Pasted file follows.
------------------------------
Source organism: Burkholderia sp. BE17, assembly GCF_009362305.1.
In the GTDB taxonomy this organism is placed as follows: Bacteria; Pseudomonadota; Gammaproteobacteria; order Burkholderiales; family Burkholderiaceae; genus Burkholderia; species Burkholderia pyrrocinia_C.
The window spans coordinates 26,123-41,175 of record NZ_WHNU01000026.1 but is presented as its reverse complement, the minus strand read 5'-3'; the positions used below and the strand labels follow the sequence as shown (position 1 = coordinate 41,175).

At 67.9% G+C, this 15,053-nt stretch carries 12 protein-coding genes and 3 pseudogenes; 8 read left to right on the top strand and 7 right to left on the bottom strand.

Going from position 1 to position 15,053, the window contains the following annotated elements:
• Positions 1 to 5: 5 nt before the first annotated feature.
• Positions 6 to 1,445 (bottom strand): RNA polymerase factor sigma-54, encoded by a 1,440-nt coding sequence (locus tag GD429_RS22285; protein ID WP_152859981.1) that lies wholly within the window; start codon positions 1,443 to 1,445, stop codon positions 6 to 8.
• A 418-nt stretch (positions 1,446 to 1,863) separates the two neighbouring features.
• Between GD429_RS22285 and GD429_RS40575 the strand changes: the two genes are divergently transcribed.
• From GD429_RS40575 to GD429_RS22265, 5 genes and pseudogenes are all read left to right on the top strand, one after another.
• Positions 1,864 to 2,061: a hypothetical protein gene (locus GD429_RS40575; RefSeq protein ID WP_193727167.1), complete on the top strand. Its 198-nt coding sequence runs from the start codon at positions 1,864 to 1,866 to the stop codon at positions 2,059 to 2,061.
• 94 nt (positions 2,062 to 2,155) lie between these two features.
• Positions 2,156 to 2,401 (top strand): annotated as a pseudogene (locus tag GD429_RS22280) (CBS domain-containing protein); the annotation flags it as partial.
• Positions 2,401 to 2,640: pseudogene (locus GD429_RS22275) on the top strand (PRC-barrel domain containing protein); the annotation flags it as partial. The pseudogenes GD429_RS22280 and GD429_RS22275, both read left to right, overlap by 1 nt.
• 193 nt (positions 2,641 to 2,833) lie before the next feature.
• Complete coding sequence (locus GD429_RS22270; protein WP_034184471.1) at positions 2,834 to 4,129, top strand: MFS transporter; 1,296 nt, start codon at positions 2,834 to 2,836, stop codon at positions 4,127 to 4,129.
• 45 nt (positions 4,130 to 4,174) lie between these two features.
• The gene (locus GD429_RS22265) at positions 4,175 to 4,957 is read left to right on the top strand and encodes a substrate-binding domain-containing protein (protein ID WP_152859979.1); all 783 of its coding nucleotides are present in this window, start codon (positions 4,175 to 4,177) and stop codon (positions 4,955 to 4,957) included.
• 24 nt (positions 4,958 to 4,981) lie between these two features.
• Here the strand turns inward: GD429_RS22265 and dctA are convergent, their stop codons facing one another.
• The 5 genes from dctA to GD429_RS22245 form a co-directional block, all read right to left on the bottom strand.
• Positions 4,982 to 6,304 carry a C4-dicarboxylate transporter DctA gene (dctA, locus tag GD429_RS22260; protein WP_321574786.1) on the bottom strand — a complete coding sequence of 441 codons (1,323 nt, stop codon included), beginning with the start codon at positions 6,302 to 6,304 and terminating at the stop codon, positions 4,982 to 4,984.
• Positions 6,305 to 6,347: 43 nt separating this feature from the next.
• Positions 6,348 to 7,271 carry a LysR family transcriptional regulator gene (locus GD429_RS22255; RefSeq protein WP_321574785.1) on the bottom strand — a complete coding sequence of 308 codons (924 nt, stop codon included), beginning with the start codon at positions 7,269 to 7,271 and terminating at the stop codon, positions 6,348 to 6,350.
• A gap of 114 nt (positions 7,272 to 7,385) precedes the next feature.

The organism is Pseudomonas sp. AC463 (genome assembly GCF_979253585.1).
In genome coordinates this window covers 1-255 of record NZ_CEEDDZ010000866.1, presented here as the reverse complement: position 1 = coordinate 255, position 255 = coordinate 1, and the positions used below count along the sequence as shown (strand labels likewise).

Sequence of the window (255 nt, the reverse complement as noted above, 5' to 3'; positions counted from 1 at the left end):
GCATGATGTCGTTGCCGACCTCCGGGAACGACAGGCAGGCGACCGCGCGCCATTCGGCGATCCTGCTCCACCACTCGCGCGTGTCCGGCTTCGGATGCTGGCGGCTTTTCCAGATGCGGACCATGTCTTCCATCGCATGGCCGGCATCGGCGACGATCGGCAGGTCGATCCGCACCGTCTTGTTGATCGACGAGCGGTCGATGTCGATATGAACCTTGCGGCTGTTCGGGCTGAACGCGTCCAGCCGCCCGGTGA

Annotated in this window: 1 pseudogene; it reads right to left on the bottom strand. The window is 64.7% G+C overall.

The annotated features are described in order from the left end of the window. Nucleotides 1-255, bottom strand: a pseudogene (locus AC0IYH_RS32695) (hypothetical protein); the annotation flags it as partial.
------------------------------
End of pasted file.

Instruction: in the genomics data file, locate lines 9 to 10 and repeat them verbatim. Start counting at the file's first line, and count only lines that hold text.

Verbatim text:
• Between GD429_RS22285 and GD429_RS40575 the strand changes: the two genes are divergently transcribed.
• From GD429_RS40575 to GD429_RS22265, 5 genes and pseudogenes are all read left to right on the top strand, one after another.